#9: CO-OPs – Half empty or Half Full?
In 2013, the Briefing Room reported on the potential pitfalls of launching Consumer Operated and Oriented Plans (CO-OPs) in every state. In less than two years, the warnings are now coming to fruition. 12 out of the 23 CO-OPs have closed their doors and will not exist in 2016 leaving over 740,000 consumers looking for a new health plan.
Initially, Co-Ops were allotted $6 billion in federal funding. Funding quickly fell to roughly $2 billion leaving only 23 CO-OPs to actually formed. The ones that have failed highlight a multitude of reasons:
- Reduced federal funding
- High administrative startup costs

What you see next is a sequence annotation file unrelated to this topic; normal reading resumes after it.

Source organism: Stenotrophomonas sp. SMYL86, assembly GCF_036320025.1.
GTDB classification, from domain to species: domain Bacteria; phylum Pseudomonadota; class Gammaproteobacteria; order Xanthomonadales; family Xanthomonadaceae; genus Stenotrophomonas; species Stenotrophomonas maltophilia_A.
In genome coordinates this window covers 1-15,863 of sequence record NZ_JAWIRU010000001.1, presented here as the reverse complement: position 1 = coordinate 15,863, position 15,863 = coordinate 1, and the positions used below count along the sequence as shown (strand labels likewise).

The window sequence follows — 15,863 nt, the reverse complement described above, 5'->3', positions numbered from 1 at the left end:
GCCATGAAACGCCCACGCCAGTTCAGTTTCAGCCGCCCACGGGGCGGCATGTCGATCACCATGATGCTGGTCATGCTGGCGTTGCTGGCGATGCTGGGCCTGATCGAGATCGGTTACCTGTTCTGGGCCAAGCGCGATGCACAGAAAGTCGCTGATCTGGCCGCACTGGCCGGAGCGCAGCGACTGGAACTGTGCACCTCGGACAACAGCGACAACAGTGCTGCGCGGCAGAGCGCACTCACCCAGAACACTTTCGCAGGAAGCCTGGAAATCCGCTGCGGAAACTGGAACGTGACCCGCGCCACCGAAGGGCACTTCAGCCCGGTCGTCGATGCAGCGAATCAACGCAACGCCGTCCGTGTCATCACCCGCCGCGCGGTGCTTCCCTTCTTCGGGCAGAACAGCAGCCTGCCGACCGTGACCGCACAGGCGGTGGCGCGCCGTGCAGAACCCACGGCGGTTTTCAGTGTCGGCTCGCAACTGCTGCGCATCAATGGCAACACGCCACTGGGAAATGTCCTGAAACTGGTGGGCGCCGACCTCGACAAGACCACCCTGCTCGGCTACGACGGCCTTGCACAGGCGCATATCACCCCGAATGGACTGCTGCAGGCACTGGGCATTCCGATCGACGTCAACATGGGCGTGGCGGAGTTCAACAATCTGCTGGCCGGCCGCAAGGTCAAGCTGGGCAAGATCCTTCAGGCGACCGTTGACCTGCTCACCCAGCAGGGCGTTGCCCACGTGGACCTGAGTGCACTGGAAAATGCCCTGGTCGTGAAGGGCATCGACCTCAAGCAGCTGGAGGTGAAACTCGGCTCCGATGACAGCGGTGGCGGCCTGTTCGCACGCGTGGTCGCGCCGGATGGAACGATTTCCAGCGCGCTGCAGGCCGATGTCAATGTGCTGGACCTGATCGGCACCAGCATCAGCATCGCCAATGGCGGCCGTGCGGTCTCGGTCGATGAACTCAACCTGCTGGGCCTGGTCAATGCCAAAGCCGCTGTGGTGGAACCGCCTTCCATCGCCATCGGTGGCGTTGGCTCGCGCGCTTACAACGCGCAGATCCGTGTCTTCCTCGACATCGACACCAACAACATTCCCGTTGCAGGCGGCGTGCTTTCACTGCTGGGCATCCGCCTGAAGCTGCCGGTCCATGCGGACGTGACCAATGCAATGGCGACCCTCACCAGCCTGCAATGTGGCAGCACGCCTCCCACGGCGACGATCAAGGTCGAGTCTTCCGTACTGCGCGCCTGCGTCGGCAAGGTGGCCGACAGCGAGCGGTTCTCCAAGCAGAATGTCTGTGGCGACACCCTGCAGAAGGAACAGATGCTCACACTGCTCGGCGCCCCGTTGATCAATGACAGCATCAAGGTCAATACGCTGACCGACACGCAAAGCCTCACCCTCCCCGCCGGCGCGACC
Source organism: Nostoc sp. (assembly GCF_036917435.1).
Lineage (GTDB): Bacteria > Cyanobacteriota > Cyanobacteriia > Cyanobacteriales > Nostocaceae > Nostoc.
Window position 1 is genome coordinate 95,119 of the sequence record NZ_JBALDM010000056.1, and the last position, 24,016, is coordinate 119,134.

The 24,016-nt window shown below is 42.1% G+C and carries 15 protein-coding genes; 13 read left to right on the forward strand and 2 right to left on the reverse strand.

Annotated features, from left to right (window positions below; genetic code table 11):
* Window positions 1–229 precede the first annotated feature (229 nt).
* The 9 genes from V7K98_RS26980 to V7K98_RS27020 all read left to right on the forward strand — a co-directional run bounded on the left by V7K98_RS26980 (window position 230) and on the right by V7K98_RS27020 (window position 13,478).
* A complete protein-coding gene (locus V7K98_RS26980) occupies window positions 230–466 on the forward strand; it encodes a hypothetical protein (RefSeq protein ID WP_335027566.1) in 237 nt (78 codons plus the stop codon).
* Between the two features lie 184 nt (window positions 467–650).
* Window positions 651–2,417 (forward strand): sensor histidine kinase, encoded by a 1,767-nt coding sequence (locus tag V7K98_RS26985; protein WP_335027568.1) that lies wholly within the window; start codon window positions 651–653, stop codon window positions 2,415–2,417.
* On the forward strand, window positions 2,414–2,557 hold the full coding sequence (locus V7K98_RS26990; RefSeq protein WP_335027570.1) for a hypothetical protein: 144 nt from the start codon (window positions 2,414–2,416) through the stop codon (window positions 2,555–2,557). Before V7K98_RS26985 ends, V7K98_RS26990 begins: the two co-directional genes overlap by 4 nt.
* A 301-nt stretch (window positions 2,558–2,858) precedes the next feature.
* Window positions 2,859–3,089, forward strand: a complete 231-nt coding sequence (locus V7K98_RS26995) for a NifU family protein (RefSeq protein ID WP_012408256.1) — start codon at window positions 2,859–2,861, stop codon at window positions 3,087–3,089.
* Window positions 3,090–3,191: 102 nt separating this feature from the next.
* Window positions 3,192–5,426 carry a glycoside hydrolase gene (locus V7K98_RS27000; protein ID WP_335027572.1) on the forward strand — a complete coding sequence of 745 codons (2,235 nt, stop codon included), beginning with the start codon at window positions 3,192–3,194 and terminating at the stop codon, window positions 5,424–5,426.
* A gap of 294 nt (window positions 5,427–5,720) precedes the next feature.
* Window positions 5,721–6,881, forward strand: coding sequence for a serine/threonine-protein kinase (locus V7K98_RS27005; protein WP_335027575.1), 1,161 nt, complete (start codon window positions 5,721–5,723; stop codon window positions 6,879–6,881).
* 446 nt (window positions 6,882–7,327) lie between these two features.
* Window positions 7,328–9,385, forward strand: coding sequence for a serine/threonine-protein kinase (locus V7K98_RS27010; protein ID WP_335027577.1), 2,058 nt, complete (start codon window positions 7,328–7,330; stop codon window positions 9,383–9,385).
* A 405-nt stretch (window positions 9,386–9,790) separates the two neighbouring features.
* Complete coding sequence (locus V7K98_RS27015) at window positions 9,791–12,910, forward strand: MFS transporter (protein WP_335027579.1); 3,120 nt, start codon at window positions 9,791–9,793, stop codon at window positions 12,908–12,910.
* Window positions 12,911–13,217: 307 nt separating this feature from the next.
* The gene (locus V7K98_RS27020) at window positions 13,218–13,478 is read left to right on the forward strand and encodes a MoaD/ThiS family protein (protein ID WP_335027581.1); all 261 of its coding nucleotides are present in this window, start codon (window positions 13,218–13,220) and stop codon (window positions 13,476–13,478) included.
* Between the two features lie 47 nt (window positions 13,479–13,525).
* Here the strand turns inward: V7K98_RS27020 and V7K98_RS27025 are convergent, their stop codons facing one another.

- Average rates for CO-OP Health Plans were lower than those of other Health Plans in more than half the rating areas (THIS ISNT CLEAR)
- Poor Federal/State oversight, and lastly
- Board members ill-equipped to have fiduciary responsibility for a health insurance company.
Many believe irrational pricing led to the downfall of these CO-OPs. In fact, the United States Government Accountability Office issued a report in April 2015 showing how the average pricing for CO-OP health plans were lower compared to the other health plans they competed against.